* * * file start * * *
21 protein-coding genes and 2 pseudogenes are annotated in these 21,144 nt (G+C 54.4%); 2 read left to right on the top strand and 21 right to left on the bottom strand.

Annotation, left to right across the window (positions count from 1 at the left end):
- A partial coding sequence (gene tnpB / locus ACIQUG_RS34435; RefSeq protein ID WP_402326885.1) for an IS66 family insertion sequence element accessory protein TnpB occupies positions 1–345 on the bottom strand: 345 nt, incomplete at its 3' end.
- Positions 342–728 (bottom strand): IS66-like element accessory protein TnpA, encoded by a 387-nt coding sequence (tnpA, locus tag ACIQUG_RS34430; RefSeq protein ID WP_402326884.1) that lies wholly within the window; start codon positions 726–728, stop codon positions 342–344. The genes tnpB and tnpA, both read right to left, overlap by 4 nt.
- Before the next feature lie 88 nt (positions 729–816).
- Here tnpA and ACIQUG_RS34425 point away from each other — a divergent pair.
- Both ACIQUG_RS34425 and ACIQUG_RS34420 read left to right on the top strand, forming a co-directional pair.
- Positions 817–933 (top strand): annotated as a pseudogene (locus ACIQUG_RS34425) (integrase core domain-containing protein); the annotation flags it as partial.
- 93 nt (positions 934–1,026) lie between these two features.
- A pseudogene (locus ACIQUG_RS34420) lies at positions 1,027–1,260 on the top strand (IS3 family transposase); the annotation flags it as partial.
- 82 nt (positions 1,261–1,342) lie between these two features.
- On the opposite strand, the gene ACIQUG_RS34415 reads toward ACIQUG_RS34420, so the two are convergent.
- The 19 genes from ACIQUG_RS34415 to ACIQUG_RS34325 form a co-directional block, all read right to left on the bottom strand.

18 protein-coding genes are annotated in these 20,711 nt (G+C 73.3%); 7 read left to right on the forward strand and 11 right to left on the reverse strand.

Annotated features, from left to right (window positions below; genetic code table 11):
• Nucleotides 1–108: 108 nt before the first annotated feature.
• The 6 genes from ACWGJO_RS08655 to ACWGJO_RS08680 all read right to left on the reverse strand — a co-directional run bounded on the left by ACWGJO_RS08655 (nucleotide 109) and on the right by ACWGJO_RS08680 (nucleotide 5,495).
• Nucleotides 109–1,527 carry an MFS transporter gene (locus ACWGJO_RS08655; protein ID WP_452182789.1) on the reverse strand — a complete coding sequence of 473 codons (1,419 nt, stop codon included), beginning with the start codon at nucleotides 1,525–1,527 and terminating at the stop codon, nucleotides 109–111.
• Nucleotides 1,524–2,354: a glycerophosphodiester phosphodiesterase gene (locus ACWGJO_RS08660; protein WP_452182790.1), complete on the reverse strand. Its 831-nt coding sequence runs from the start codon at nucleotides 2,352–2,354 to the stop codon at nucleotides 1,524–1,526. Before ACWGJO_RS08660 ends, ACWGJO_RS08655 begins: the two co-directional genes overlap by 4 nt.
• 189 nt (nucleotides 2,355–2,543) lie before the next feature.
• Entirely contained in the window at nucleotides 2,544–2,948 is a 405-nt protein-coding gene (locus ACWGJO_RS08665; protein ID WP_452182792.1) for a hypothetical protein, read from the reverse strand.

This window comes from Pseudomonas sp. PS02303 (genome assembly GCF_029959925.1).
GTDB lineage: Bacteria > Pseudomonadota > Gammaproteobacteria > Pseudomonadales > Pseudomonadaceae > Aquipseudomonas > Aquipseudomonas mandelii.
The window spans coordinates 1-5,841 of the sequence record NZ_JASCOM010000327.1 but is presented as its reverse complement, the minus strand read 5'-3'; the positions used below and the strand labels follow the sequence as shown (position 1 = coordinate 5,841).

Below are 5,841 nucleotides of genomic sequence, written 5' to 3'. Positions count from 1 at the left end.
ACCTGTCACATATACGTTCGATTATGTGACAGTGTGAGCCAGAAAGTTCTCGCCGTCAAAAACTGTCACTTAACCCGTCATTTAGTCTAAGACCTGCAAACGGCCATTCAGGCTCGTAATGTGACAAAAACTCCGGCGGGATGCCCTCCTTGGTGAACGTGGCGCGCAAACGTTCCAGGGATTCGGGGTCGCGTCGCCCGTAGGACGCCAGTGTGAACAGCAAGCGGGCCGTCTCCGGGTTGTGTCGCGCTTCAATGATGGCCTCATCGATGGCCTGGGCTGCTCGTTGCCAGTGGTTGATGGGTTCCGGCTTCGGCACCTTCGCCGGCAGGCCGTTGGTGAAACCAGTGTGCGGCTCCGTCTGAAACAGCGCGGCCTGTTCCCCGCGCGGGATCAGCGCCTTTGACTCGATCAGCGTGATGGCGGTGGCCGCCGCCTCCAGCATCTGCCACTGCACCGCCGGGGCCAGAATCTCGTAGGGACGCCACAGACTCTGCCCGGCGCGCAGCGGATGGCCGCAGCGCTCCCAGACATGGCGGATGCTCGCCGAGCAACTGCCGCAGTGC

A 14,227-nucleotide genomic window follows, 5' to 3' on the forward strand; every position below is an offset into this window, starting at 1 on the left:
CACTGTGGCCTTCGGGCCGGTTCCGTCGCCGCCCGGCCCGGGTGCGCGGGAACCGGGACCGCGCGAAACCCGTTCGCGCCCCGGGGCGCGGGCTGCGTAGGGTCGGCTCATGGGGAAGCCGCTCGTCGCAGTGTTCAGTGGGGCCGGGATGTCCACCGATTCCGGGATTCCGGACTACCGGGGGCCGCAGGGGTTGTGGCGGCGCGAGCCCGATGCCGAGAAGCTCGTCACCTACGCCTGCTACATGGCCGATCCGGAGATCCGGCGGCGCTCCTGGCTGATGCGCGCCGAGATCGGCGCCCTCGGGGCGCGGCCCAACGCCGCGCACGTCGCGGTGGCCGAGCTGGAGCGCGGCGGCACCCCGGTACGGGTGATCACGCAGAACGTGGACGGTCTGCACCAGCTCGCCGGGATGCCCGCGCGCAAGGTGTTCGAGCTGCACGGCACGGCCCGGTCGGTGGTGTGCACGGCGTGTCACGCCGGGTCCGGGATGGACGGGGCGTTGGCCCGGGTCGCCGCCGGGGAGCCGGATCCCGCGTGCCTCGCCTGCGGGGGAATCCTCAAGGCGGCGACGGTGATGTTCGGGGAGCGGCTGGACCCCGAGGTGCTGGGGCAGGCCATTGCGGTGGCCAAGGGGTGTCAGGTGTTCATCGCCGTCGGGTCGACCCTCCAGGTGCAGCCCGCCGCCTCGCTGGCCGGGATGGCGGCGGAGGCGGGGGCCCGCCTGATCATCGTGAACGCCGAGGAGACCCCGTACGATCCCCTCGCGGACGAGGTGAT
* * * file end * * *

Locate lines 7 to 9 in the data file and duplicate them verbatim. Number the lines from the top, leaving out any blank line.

- Both ACIQUG_RS34425 and ACIQUG_RS34420 read left to right on the top strand, forming a co-directional pair.
- Positions 817–933 (top strand): annotated as a pseudogene (locus ACIQUG_RS34425) (integrase core domain-containing protein); the annotation flags it as partial.
- 93 nt (positions 934–1,026) lie between these two features.